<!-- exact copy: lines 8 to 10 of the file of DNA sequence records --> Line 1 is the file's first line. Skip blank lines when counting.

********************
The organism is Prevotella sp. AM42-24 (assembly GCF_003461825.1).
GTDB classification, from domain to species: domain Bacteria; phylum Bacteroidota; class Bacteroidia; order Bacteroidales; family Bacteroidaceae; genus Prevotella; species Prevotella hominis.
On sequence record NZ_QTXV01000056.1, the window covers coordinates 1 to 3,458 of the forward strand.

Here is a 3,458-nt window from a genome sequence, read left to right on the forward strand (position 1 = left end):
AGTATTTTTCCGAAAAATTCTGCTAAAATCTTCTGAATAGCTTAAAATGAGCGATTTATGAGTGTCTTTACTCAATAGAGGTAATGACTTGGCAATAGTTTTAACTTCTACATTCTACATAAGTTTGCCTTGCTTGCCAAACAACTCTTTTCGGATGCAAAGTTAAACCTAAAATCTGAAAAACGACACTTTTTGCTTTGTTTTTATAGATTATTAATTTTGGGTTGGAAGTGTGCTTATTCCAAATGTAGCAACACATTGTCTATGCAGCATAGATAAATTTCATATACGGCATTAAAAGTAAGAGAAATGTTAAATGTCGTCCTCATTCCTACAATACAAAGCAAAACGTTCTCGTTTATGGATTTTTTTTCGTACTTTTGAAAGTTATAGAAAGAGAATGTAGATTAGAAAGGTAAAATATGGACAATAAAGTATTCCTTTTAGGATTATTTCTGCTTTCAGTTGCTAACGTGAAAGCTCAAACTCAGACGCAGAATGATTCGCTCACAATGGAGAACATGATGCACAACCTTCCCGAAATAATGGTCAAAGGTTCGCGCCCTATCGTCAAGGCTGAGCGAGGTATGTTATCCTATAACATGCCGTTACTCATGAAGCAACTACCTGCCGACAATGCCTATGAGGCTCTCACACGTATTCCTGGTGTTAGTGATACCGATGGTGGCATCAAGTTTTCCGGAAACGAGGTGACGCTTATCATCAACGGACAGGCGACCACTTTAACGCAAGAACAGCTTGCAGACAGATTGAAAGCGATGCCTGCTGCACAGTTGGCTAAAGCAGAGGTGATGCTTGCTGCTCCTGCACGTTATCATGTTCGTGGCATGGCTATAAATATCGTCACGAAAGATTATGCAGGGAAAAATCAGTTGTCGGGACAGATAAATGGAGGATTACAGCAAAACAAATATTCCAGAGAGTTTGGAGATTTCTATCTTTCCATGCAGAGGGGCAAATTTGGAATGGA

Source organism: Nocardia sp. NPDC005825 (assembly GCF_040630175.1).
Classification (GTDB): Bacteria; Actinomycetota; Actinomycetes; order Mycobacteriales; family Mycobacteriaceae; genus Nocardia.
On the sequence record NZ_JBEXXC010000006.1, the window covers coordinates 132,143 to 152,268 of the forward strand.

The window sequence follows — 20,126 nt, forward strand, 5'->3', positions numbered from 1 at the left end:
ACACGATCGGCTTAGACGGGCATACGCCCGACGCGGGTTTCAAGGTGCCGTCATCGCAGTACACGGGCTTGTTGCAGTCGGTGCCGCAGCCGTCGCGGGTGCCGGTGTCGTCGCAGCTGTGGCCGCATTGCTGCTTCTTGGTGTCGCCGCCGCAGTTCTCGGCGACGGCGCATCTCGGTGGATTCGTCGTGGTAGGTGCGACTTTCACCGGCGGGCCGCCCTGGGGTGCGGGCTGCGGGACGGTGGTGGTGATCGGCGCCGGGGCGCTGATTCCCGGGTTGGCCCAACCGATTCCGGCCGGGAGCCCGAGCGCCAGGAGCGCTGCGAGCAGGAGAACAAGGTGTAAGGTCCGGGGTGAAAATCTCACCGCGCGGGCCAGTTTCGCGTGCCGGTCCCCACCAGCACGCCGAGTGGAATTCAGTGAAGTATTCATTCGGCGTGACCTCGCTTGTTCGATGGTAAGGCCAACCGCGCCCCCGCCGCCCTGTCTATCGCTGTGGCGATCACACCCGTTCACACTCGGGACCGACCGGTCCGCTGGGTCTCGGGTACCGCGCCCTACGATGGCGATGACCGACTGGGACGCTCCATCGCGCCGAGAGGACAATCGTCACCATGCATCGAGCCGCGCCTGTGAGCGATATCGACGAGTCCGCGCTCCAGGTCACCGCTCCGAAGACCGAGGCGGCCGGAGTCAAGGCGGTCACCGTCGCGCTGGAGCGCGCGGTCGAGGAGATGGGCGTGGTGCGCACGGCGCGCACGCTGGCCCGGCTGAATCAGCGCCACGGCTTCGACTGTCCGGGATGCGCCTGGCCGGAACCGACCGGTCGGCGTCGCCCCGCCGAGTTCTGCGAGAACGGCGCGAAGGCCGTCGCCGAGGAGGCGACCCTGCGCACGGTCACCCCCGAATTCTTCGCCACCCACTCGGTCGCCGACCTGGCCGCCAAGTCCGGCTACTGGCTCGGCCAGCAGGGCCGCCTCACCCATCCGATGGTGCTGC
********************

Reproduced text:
On the sequence record NZ_JBEXXC010000006.1, the window covers coordinates 132,143 to 152,268 of the forward strand.

The window sequence follows — 20,126 nt, forward strand, 5'->3', positions numbered from 1 at the left end:
ACACGATCGGCTTAGACGGGCATACGCCCGACGCGGGTTTCAAGGTGCCGTCATCGCAGTACACGGGCTTGTTGCAGTCGGTGCCGCAGCCGTCGCGGGTGCCGGTGTCGTCGCAGCTGTGGCCGCATTGCTGCTTCTTGGTGTCGCCGCCGCAGTTCTCGGCGACGGCGCATCTCGGTGGATTCGTCGTGGTAGGTGCGACTTTCACCGGCGGGCCGCCCTGGGGTGCGGGCTGCGGGACGGTGGTGGTGATCGGCGCCGGGGCGCTGATTCCCGGGTTGGCCCAACCGATTCCGGCCGGGAGCCCGAGCGCCAGGAGCGCTGCGAGCAGGAGAACAAGGTGTAAGGTCCGGGGTGAAAATCTCACCGCGCGGGCCAGTTTCGCGTGCCGGTCCCCACCAGCACGCCGAGTGGAATTCAGTGAAGTATTCATTCGGCGTGACCTCGCTTGTTCGATGGTAAGGCCAACCGCGCCCCCGCCGCCCTGTCTATCGCTGTGGCGATCACACCCGTTCACACTCGGGACCGACCGGTCCGCTGGGTCTCGGGTACCGCGCCCTACGATGGCGATGACCGACTGGGACGCTCCATCGCGCCGAGAGGACAATCGTCACCATGCATCGAGCCGCGCCTGTGAGCGATATCGACGAGTCCGCGCTCCAGGTCACCGCTCCGAAGACCGAGGCGGCCGGAGTCAAGGCGGTCACCGTCGCGCTGGAGCGCGCGGTCGAGGAGATGGGCGTGGTGCGCACGGCGCGCACGCTGGCCCGGCTGAATCAGCGCCACGGCTTCGACTGTCCGGGATGCGCCTGGCCGGAACCGACCGGTCGGCGTCGCCCCGCCGAGTTCTGCGAGAACGGCGCGAAGGCCGTCGCCGAGGAGGCGACCCTGCGCACGGTCACCCCCGAATTCTTCGCCACCCACTCGGTCGCCGACCTGGCCGCCAAGTCCGGCTACTGGCTCGGCCAGCAGGGCCGCCTCACCCATCCGATGGTGCTGC